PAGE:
anxiety

noun
anx·​i·​ety | \ aŋ-ˈzī-ə-tē How to pronounce anxiety (audio) \
plural anxieties

Definition of anxiety

1a(1) : apprehensive uneasiness or nervousness usually over an impending or anticipated ill : a state of being anxious More Buddhist uprisings in South Vietnam in the spring of 1966 intensified my anxiety.— Robert S. McNamara I felt my anxiety rise as we pressed deeper underground.— Jon Krakauer
(2) medical : an abnormal and overwhelming sense of apprehension and fear often marked by physical signs (such as tension, sweating, and increased pulse rate), by doubt concerning the reality and nature of the threat, and by self-doubt about one's capacity to cope with it
b : mentally distressing concern or interest Yet the pace of a child's progress can also be a source of anxiety for mothers and fathers.— Susan Ochshorn
c : a strong desire sometimes mixed with doubt, fear, or uneasiness … his anxiety to succeed and his continued nervousness over the possible bankruptcy of his shoe company caused her to lecture him about relaxing and caring for his health.— William Drake … present a gamble that consumers, in their anxiety to make an affordable deal, do not always appreciate.— Stephen Koepp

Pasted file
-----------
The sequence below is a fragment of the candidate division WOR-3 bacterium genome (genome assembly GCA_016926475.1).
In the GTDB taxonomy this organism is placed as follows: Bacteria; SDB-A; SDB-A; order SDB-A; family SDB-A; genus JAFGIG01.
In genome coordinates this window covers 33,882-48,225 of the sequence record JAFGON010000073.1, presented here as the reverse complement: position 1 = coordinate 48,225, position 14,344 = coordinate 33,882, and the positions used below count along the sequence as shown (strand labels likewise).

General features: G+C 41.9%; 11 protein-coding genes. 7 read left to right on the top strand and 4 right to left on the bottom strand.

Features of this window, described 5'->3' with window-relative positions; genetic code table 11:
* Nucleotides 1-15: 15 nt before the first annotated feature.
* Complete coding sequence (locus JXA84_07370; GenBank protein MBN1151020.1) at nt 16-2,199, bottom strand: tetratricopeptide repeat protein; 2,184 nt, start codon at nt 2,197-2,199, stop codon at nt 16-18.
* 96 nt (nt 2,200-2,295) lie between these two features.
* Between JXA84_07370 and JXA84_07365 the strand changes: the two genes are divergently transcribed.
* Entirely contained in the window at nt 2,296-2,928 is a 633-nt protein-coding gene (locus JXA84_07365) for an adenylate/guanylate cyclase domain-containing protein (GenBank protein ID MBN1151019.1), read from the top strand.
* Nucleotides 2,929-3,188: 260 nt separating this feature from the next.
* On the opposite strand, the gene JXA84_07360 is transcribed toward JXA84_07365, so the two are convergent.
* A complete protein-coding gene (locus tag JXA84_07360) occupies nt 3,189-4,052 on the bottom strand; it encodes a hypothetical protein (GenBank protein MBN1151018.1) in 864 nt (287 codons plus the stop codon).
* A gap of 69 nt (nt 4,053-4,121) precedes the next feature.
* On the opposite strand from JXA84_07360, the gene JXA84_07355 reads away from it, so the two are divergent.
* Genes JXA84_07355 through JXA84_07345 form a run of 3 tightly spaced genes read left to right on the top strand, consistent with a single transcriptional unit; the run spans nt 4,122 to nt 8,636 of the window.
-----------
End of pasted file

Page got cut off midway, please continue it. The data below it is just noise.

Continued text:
2 : a cause of anxiety … citizens stressed by gnawing economic and social anxieties.— Michael Pertschuk

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Choose the Right Synonym for anxiety

care, concern, solicitude, anxiety, worry mean a troubled or engrossed state of mind or the thing that causes this. care implies oppression of the mind weighed down by responsibility or disquieted by apprehension. a face worn by years of care concern implies a troubled state of mind because of personal interest, relation, or affection. crimes caused concern in the neighborhood solicitude implies great concern and connotes either thoughtful or hovering attentiveness toward another. acted with typical maternal solicitude anxiety stresses anguished uncertainty or fear of misfortune or failure. plagued by anxiety and self-doubt worry suggests fretting over matters that may or may not be real cause for anxiety. financial worries

Examples of anxiety in a Sentence

feelings of anger and anxiety She suffers from chronic anxiety. He's been feeling a lot of anxiety about his new job.
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Recent Examples on the Web